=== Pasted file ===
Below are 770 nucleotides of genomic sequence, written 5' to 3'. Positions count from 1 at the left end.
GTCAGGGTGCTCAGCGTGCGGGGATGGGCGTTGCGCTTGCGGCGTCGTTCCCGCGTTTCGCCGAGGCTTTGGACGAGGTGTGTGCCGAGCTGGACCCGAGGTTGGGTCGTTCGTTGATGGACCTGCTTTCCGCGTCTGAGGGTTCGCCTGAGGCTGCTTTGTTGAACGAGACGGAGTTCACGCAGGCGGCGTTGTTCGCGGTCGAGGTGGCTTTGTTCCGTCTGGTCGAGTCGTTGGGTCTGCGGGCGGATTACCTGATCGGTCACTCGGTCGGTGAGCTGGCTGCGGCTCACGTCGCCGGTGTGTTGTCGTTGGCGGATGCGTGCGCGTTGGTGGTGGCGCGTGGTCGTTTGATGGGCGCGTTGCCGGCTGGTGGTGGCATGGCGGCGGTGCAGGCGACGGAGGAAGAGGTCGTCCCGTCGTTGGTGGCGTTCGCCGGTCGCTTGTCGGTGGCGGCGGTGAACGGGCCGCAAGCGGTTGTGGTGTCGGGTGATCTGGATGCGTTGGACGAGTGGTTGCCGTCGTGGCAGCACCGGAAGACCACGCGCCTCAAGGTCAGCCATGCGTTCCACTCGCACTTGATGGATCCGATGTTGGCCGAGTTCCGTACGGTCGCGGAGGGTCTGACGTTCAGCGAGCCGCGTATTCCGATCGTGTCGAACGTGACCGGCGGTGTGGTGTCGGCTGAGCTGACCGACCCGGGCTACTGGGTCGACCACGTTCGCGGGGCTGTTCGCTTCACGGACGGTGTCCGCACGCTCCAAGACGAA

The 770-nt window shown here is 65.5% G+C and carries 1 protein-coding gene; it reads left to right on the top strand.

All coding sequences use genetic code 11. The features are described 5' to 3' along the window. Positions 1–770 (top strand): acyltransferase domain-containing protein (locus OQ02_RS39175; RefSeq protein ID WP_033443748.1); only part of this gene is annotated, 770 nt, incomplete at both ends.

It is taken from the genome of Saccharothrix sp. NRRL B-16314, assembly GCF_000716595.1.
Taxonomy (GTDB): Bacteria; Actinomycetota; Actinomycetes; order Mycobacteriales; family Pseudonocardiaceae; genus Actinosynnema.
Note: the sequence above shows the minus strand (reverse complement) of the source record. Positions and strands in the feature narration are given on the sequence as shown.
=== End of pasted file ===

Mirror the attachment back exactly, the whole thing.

Below are 770 nucleotides of genomic sequence, written 5' to 3'. Positions count from 1 at the left end.
GTCAGGGTGCTCAGCGTGCGGGGATGGGCGTTGCGCTTGCGGCGTCGTTCCCGCGTTTCGCCGAGGCTTTGGACGAGGTGTGTGCCGAGCTGGACCCGAGGTTGGGTCGTTCGTTGATGGACCTGCTTTCCGCGTCTGAGGGTTCGCCTGAGGCTGCTTTGTTGAACGAGACGGAGTTCACGCAGGCGGCGTTGTTCGCGGTCGAGGTGGCTTTGTTCCGTCTGGTCGAGTCGTTGGGTCTGCGGGCGGATTACCTGATCGGTCACTCGGTCGGTGAGCTGGCTGCGGCTCACGTCGCCGGTGTGTTGTCGTTGGCGGATGCGTGCGCGTTGGTGGTGGCGCGTGGTCGTTTGATGGGCGCGTTGCCGGCTGGTGGTGGCATGGCGGCGGTGCAGGCGACGGAGGAAGAGGTCGTCCCGTCGTTGGTGGCGTTCGCCGGTCGCTTGTCGGTGGCGGCGGTGAACGGGCCGCAAGCGGTTGTGGTGTCGGGTGATCTGGATGCGTTGGACGAGTGGTTGCCGTCGTGGCAGCACCGGAAGACCACGCGCCTCAAGGTCAGCCATGCGTTCCACTCGCACTTGATGGATCCGATGTTGGCCGAGTTCCGTACGGTCGCGGAGGGTCTGACGTTCAGCGAGCCGCGTATTCCGATCGTGTCGAACGTGACCGGCGGTGTGGTGTCGGCTGAGCTGACCGACCCGGGCTACTGGGTCGACCACGTTCGCGGGGCTGTTCGCTTCACGGACGGTGTCCGCACGCTCCAAGACGAA

The 770-nt window shown here is 65.5% G+C and carries 1 protein-coding gene; it reads left to right on the top strand.

All coding sequences use genetic code 11. The features are described 5' to 3' along the window. Positions 1–770 (top strand): acyltransferase domain-containing protein (locus OQ02_RS39175; RefSeq protein ID WP_033443748.1); only part of this gene is annotated, 770 nt, incomplete at both ends.

It is taken from the genome of Saccharothrix sp. NRRL B-16314, assembly GCF_000716595.1.
Taxonomy (GTDB): Bacteria; Actinomycetota; Actinomycetes; order Mycobacteriales; family Pseudonocardiaceae; genus Actinosynnema.
Note: the sequence above shows the minus strand (reverse complement) of the source record. Positions and strands in the feature narration are given on the sequence as shown.